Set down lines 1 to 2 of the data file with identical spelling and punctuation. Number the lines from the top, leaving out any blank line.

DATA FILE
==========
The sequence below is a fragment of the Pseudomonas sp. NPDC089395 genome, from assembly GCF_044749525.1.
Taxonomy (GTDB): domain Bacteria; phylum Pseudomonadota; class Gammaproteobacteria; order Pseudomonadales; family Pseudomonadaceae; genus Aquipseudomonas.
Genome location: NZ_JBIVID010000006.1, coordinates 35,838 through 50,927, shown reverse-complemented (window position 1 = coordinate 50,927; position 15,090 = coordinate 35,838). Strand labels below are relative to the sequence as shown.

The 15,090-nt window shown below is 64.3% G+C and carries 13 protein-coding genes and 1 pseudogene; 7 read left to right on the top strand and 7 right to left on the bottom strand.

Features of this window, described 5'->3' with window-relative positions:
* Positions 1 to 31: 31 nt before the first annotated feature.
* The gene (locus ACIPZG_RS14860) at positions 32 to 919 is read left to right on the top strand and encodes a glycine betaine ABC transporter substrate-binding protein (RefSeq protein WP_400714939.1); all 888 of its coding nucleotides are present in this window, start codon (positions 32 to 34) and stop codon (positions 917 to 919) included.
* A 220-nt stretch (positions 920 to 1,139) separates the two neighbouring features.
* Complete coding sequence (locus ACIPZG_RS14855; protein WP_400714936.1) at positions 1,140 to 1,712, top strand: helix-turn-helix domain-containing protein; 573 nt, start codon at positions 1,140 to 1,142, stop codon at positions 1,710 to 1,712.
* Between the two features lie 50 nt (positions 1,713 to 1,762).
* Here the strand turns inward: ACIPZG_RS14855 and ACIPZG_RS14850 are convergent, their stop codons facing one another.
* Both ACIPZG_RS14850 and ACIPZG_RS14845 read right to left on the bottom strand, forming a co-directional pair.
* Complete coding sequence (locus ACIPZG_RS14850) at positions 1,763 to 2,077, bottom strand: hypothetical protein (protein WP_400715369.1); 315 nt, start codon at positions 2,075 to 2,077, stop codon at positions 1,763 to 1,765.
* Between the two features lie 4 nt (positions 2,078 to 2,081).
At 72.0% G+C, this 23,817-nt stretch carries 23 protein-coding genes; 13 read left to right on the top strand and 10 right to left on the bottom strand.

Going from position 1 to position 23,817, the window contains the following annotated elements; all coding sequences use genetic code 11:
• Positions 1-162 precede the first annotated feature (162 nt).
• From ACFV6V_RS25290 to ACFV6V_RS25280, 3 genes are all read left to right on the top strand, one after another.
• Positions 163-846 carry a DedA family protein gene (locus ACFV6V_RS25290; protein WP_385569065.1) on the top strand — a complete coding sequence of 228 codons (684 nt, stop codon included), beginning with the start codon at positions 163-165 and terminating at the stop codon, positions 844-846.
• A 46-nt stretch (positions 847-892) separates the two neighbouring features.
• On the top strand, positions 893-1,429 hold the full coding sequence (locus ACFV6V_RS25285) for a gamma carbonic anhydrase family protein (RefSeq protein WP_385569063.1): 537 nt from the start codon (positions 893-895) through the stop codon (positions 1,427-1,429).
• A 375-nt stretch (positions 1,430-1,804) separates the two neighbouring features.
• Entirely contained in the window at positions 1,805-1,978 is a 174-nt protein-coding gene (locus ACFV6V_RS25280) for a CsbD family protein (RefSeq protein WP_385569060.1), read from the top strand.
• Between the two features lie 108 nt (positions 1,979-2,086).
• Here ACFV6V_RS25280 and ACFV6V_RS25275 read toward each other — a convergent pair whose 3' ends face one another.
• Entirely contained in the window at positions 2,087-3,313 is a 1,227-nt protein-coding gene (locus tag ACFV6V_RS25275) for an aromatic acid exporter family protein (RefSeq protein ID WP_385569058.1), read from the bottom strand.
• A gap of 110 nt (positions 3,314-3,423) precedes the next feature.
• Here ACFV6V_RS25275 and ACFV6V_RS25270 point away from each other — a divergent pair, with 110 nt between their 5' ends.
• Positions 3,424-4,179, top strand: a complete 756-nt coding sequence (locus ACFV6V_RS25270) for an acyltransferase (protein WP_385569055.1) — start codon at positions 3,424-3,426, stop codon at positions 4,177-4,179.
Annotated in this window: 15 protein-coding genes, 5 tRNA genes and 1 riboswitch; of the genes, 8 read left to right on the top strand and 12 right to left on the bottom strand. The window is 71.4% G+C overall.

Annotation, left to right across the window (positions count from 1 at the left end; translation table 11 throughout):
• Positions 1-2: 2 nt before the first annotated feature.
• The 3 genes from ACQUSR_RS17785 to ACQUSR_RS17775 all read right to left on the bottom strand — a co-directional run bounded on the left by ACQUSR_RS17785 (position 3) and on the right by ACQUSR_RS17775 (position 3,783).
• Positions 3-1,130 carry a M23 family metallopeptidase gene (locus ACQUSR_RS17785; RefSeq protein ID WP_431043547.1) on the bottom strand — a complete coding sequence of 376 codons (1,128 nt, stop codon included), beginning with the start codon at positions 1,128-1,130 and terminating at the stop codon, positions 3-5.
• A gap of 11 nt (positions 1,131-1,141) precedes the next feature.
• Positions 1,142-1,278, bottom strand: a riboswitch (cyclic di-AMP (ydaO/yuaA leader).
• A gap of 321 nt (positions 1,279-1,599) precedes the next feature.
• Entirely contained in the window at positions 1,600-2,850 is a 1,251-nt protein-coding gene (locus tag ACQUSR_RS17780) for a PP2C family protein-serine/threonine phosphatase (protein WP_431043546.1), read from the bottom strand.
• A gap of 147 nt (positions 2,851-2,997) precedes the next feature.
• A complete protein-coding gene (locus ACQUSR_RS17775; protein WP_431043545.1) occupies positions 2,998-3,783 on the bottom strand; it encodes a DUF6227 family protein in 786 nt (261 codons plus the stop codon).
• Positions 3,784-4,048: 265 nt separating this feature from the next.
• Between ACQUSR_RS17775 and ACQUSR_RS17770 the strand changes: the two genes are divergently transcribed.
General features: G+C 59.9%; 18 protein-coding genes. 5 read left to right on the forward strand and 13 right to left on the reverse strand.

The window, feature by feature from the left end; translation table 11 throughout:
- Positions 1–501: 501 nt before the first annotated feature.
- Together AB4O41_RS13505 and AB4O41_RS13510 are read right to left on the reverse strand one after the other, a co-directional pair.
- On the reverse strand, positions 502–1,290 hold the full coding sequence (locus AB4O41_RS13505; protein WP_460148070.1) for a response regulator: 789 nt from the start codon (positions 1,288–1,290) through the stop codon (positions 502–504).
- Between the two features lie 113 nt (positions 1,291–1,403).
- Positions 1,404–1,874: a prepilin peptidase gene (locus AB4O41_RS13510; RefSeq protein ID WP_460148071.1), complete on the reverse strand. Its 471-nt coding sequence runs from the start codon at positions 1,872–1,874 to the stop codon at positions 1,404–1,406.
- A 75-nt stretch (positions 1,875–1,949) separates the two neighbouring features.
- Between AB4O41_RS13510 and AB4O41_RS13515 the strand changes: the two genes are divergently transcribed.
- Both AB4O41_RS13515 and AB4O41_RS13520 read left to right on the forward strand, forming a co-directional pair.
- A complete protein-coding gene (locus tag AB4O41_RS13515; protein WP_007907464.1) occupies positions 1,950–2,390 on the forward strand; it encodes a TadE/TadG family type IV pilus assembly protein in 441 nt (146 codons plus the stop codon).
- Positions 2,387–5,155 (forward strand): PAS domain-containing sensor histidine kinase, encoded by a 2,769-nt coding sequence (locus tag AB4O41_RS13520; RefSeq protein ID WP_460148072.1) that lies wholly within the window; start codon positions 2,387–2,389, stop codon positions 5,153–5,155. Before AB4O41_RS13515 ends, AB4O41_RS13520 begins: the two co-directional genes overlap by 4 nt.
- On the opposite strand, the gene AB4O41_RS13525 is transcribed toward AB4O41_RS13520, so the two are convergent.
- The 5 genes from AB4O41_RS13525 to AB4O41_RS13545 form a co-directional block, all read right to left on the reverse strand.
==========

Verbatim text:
The sequence below is a fragment of the Pseudomonas sp. NPDC089395 genome, from assembly GCF_044749525.1.
Taxonomy (GTDB): domain Bacteria; phylum Pseudomonadota; class Gammaproteobacteria; order Pseudomonadales; family Pseudomonadaceae; genus Aquipseudomonas.